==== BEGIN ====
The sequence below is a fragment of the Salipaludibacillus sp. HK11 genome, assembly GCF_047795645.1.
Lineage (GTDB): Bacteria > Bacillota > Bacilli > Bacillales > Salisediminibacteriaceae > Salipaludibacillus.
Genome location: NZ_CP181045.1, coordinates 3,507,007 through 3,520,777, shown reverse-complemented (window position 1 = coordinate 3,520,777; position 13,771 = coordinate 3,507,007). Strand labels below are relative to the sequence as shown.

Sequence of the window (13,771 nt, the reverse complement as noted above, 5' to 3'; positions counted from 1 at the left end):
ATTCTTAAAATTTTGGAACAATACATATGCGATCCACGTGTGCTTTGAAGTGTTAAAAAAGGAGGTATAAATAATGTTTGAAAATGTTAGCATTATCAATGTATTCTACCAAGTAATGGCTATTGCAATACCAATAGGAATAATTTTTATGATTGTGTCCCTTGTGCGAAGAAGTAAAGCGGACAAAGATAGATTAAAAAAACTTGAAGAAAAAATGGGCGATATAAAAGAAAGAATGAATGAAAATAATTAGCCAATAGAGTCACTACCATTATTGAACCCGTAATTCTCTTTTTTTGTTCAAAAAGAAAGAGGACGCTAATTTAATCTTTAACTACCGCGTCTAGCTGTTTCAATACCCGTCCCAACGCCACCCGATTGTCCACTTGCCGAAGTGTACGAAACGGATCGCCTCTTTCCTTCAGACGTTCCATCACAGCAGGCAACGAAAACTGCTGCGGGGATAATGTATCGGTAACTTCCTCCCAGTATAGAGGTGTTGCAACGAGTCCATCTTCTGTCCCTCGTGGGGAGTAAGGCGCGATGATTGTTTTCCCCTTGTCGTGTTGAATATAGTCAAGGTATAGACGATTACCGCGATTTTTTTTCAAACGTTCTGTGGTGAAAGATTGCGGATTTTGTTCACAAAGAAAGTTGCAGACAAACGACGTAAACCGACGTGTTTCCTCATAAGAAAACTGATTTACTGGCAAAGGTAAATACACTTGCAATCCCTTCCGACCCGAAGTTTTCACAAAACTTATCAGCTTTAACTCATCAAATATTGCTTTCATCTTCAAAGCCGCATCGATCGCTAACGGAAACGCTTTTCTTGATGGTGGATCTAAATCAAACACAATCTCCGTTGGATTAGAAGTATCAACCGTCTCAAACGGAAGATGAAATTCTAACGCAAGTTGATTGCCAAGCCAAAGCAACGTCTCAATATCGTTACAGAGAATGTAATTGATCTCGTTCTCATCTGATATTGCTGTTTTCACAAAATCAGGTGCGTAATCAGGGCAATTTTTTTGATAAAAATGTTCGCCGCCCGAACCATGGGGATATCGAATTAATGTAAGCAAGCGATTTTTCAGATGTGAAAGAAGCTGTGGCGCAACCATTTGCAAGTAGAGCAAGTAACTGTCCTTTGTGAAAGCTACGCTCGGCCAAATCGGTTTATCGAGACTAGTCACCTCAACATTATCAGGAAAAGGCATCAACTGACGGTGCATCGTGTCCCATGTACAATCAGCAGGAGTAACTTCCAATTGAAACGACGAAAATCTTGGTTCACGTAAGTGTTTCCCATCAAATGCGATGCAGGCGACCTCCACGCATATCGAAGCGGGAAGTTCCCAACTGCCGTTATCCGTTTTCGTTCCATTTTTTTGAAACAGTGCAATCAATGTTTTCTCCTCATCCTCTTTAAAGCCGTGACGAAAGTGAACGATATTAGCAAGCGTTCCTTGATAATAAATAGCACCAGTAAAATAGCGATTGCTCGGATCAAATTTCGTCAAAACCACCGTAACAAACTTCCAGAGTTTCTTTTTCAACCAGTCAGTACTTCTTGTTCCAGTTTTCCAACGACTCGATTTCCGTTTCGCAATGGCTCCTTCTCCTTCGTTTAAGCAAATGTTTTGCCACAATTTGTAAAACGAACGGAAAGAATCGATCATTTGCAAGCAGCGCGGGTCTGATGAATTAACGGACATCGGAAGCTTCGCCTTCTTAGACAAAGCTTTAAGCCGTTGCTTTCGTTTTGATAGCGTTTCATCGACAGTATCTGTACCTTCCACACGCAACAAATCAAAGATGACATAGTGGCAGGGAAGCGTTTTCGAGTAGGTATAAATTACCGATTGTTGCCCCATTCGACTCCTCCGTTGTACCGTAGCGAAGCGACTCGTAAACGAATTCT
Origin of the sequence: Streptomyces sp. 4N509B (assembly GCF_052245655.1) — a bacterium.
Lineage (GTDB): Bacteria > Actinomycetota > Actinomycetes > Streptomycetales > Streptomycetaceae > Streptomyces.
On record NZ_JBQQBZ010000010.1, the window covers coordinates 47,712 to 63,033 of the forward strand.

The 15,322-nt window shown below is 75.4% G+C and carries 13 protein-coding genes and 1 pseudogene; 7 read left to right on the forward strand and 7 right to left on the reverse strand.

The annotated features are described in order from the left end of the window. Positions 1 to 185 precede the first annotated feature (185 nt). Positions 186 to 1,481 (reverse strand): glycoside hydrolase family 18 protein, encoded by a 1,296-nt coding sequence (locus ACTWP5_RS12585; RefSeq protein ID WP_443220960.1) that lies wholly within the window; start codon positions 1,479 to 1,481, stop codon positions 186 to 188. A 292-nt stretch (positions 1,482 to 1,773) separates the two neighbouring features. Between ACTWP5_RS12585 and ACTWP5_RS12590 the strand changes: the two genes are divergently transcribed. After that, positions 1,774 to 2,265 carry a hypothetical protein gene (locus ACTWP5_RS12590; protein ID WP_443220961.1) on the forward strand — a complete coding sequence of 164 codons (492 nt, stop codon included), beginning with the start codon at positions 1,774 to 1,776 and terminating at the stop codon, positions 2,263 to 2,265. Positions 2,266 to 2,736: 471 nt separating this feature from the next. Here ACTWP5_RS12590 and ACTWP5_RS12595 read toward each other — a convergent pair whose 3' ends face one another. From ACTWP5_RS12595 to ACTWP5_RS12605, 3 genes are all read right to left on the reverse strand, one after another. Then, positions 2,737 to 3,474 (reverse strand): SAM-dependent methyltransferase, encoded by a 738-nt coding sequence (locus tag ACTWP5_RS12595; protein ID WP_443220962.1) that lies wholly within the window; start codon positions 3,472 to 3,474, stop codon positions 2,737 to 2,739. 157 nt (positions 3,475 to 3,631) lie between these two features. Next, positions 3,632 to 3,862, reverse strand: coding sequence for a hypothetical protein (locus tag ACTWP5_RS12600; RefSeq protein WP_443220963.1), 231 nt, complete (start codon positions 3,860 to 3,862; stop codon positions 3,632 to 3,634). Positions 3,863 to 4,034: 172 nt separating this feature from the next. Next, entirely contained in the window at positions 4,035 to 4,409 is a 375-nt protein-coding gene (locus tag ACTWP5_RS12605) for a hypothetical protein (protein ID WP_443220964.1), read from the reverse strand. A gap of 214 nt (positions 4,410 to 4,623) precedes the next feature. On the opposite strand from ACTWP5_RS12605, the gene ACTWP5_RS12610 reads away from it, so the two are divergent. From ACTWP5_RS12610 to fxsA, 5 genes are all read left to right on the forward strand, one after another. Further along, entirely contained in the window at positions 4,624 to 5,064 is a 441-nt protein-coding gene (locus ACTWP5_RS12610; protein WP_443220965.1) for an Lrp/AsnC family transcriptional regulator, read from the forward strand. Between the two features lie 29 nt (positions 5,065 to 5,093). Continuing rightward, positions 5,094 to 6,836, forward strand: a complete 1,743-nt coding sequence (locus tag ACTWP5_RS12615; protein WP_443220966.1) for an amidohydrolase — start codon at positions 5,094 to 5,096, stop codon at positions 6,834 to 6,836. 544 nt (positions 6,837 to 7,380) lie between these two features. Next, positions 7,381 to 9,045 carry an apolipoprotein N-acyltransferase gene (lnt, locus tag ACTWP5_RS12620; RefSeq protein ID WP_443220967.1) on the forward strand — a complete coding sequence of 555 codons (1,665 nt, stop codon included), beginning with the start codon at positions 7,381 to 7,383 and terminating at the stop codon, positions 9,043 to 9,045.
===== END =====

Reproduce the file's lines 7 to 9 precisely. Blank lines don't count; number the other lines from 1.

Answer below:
Lineage (GTDB): Bacteria > Actinomycetota > Actinomycetes > Streptomycetales > Streptomycetaceae > Streptomyces.
On record NZ_JBQQBZ010000010.1, the window covers coordinates 47,712 to 63,033 of the forward strand.

The 15,322-nt window shown below is 75.4% G+C and carries 13 protein-coding genes and 1 pseudogene; 7 read left to right on the forward strand and 7 right to left on the reverse strand.